It has been my experience that even stage 1 and 2 hypertension can be addressed with lifestyle interventions, making medications unnecessary. If you are currently taking medication for hypertension, do not stop. Instead, talk with your physician about your plan to incorporate lifestyle changes while monitoring your blood pressure. Then you and your physician can slowly reduce your medications while keeping your blood pressure under control. Problems associated with antihypertension medications include:15,16
|Dizzy or lightheaded||Sexual dysfunction||Headache|
|Skin rash||Weight loss||Hypokalemia|
|Muscle dysfunction (including heart)||Blood sugar fluctuations||Male breast enlargement|
|Fainting||Shortness of breath||Chest pain|
|Reduced kidney function||Ankle swelling||Flushing|
|Heartburn||Hypotension||Increased heart rate|
|Stuffy nose||Depression||Inability to fall asleep|
Essential Oils Are Simple, Easy and Effective
An essential oil is plant oil that is highly concentrated, often through distillation.17 Some oils are produced from the entire plant while others are made using specific parts, such as the leaves, bark or roots. These oils have been used in aromatherapy around the world to help reduce stress and improve health. Researchers have also been interested in the effect essential oils may have on reducing your blood pressure, on cardiovascular health and on secretion of cortisol.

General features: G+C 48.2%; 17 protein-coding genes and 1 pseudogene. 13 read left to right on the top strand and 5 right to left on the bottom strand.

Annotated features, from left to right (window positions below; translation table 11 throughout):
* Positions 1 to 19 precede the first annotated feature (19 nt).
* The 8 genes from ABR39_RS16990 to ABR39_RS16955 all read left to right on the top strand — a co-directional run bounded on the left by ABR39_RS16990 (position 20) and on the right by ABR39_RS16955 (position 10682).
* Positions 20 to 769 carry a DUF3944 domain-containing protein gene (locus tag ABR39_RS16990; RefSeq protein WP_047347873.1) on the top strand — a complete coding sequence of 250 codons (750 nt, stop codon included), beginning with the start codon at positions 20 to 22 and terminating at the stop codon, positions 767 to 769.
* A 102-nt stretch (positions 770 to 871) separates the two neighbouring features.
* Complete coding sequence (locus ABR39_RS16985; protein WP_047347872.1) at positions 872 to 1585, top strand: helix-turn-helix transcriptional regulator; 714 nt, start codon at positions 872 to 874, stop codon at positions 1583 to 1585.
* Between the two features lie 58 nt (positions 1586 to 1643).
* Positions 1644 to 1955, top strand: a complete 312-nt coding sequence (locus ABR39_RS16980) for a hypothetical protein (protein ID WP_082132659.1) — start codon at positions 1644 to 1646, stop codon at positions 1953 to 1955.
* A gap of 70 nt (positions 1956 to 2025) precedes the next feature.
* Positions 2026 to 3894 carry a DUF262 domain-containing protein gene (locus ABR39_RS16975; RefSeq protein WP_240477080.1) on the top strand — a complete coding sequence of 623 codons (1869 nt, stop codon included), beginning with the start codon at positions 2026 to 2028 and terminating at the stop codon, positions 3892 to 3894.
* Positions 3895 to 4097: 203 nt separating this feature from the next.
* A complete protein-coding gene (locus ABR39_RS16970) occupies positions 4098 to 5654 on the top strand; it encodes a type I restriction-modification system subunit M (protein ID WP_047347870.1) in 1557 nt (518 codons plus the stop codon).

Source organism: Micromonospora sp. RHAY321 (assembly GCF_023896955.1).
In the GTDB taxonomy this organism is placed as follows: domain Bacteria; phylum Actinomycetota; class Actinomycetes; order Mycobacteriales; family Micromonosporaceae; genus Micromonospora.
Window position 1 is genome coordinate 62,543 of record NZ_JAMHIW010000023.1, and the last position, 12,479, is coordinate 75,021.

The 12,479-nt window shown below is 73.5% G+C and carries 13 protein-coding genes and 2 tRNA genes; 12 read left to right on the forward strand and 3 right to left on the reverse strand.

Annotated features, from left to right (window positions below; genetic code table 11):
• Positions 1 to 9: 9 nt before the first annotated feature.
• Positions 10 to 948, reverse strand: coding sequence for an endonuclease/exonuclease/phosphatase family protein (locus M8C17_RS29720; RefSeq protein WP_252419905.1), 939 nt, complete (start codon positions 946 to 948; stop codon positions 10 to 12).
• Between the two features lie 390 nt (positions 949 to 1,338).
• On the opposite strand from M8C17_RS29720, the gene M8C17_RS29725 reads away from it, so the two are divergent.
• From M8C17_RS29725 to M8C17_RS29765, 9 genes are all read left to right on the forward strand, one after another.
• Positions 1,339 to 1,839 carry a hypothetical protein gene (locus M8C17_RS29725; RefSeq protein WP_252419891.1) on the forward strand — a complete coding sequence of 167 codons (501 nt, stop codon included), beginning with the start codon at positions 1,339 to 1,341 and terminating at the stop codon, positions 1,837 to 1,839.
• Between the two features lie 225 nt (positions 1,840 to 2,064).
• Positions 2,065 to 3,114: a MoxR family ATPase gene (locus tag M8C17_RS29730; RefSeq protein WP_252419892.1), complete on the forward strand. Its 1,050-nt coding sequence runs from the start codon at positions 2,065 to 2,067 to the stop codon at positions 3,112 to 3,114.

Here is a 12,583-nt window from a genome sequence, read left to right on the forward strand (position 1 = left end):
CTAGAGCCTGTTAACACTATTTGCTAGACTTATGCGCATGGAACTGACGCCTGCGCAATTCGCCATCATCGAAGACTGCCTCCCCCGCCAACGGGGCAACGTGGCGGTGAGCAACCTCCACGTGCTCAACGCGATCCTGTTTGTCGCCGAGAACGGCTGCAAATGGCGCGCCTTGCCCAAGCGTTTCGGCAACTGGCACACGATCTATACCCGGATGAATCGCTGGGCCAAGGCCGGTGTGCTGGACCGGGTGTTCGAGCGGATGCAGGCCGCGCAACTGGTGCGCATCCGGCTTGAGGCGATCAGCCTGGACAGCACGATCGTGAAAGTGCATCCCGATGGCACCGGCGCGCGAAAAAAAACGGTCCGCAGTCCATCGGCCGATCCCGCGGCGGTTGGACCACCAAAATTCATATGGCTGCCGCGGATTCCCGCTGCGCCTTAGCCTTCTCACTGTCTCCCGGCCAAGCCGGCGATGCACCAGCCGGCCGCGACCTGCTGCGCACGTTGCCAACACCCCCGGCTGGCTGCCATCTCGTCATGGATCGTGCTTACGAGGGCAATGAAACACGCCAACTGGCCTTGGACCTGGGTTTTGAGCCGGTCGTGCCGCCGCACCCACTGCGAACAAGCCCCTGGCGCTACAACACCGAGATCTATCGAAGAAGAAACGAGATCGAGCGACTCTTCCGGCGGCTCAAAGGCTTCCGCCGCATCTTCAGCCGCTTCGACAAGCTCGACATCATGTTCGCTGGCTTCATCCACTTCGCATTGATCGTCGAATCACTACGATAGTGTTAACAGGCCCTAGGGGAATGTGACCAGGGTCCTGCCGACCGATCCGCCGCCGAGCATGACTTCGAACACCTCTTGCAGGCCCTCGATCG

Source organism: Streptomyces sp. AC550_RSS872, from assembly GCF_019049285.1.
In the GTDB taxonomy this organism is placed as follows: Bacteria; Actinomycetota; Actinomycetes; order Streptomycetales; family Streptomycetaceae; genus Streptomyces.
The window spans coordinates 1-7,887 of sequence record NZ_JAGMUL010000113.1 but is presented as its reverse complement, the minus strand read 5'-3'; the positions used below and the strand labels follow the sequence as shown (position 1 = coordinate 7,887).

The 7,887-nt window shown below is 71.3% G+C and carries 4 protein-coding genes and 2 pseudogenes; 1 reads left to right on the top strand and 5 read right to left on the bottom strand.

In a study from the European Journal of Preventive Cardiology,18 scientists found that exposure to essential oil for one hour effectively reduced stress as measured by a reduction in the participants’ heart rate and blood pressure. However, after exposure for longer periods, both heart rate and blood pressure were elevated.
In a similar study, inhalation of a blend of essential oil was associated with a reduction in blood pressure and in cortisol secretion, often elevated during stress.19 Researchers used a blend of lavender, ylang-ylang, neroli and marjoram. There are several essential oils20that have an effect on blood pressure and help reduce your stress. Since these oils trigger an effect in your body, use an inhalation method for no longer than one hour to reduce the potential for any negative effects from overexposure.
|BergamotThis refreshing oil is often used in cosmetics for the scent, but research finds it also helps reduce your blood pressure and may reduce your anxiety and improve your mood.21|
|Clary SageThis oil has been shown to reduce both systolic and diastolic measurements, reduce your respiratory rate and decrease symptoms of stress and depression.22|
|RoseThe scent of red rose has a calming effect on your brain and has demonstrated an antianxiety and antidepressant effect,23 both of which affect your blood pressure.|
|FrankincenseSince ancient Egypt, frankincense has been used medicinally to reduce stress and promote peace of mind.|
|RosemaryThis oil retards hardening of the arteries, which raises blood pressure.24 The oil also helps regulate the cardiovascular system.|